To quote that ever-energetic Scot, Craig Ferguson: hello, my lovelies!
I’m back with another non-weekly-roundup to beat those summer blues — in fact, I’m even contemplating ditching my prior “weekly roundup” posts altogether in favour of a new, less periodic approach. Folks seem to be pretty quick to check out the Editor’s Picks every week on their own, anyhow, so I’m not so sure how valuable repeating them here is. :)
What we’ll cover this time around are a few site enhancements that you may have noticed popping up over the course of the last week, a few juicy news tidbits, and of course we’ll mention this week’s Editor’s Pick and our featured author.
Ratings system changes
As I mentioned in my previous post, I’ve rolled out a few changes to the way users interact with the Protagonize ratings system over the last few days. Many of our regular users have likely seen and started using these new features already, but hopefully this will give everyone a clearer idea of how things work and the reasoning for the changes.
The first thing you may notice that’s different is that we’ve switched to a 5-star system that includes half-star ratings. The reason for this change is pretty straightforward: a basic 5-star system has several obvious shortcomings, even though its simplicity is appealing:
- Each star is worth 20% of your rating, which means that there’s a big gap in between a 4-star and a 5-star rating. Adding a half-star breaks each possible score into 10% chunks, which adds some precision to the rankings and removes the fuzziness between potential scores.
- Users tend to actually be biased towards the top 3 ratings in a 5-star system, with 1-star and 2-star ratings being extremely rare, and the average rating being close to 4. The data I’ve gathered on Protagonize over the last 7+ months very much confirms this notion. Adding half-stars allows for more meaningful ratings across the board, with at least 3 more valuable data points within that oft-used 2.5-5-star range.
- We want to encourage users to use both ends of the ratings spectrum, and more meaningful ratings and descriptions of what each rating entails should help with that aspect of it.
As you may have gathered from my last point above, another addition to the system that you’ll notice is more elaborate descriptions of what exactly each rating means. This shows up in the form of tooltips as you hover over the possible ratings, providing a little clarification as to how you should go about deciding what to rate a chapter or branch. These are intended to guide you into rating items a little more precisely; I’m hoping that will help our authors gain more valuable insight into the way their writing is perceived by others.
Finally, I’ve added the ratings breakdown charts. These only show up if a branch or chapter (or an author) has been rated at least once. It’s just a basic breakdown of the number of each vote, which should hopefully deter people from casting votes just for the sake of bringing down someone’s ranking, as each vote is categorized quite clearly (though still anonymous.)
For stories, you can toggle between the ratings breakdown for the chapter or branch you’re reading, or for the entire story. For author profiles, you can see the author’s all-time ratings breakdown, as well as their ratings over the last seven days.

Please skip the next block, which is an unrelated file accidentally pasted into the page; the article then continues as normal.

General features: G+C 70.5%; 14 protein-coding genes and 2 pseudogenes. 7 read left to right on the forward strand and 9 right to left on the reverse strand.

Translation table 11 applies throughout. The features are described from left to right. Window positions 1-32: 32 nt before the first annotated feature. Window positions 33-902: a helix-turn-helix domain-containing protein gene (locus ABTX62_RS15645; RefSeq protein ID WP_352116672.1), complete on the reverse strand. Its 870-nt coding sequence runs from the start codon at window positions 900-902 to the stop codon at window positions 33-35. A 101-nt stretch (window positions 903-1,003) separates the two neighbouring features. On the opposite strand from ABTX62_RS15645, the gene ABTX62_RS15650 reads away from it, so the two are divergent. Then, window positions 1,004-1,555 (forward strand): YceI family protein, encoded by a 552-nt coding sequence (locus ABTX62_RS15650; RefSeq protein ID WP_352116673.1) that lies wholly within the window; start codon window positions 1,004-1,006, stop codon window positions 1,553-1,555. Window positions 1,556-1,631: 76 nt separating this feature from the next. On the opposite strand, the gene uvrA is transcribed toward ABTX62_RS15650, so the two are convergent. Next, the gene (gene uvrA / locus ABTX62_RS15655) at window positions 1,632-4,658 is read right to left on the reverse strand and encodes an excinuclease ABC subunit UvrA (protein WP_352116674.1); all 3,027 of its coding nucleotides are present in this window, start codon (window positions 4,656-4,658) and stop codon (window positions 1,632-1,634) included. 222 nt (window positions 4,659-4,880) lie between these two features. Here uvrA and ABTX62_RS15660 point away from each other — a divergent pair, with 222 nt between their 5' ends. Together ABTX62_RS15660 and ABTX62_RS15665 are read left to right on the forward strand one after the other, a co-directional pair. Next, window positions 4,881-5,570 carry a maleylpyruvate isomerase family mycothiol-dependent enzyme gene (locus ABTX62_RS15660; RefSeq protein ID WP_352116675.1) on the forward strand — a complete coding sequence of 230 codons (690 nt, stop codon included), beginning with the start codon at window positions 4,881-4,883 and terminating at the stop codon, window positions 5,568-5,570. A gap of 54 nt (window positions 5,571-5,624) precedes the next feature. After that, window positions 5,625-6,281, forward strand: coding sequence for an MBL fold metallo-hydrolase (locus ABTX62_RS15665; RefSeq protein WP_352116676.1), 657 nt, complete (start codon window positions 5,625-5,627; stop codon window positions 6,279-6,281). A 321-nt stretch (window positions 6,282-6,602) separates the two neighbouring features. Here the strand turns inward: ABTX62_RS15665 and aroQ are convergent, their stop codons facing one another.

Note about the new charts: The ratings breakdown charts require that you have the Adobe Flash Player 9 plugin installed in your browser. You should be prompted to install it if you don’t already have it, but if you can’t see the prompt, you can download the plugin directly here.
You may have noticed that I haven’t removed the ability to vote on your own posts — yet. I’ll give our current, modified system a chance before I go the extra mile. I’m still not convinced that removing the ability to rate your own work will have a positive impact on the ratings ecosystem.
I’d also like to give props to a couple of different sites that provided clear rating descriptions that I borrowed from, ever-so-slightly:
- Why video game reviews suck: part one [Destructoid]
- Life With Alacrity: Collective Choice: Rating Systems
Those two sites provided some excellent insight into ratings systems in general (especially Christopher Allen’s blog, Life With Alacrity — it’s truly a goldmine of ratings and other collective intelligence-related material), which I was able to apply to our existing system without veering too far in another direction, as I had previously discussed. I think this set of changes was less extreme, and I’ll evaluate any improvements in quality and quantity of ratings over the next month or two.
This week’s features
To our new Protagonists: if you’re unfamiliar with how Protagonize features work, I wrote a little overview a couple of months ago that should cover the bases. New picks go up on the site every Monday, so make sure to check back regularly!
On a personal note
You may have noticed that I’ve been quieter than usual on the site over the last couple of weeks; the reason for this is we’ve been dealing with a bit of a family emergency at home, as a close family member has taken quite gravely ill. If you were wondering what might be keeping me away from the site, that’s the gist of it.
Don’t worry, though — I’m still going to be around and making changes to the site regularly, but I may be a bit distracted over the coming few weeks; so please, bear with me in the meantime.
To conclude this post, please feel free to let me know what you think of the changes this week. I’m going to be making a few performance enhancements to these new additions this week, but in the meantime, I’d love to get some feedback on how you’re liking (or disliking) it. :)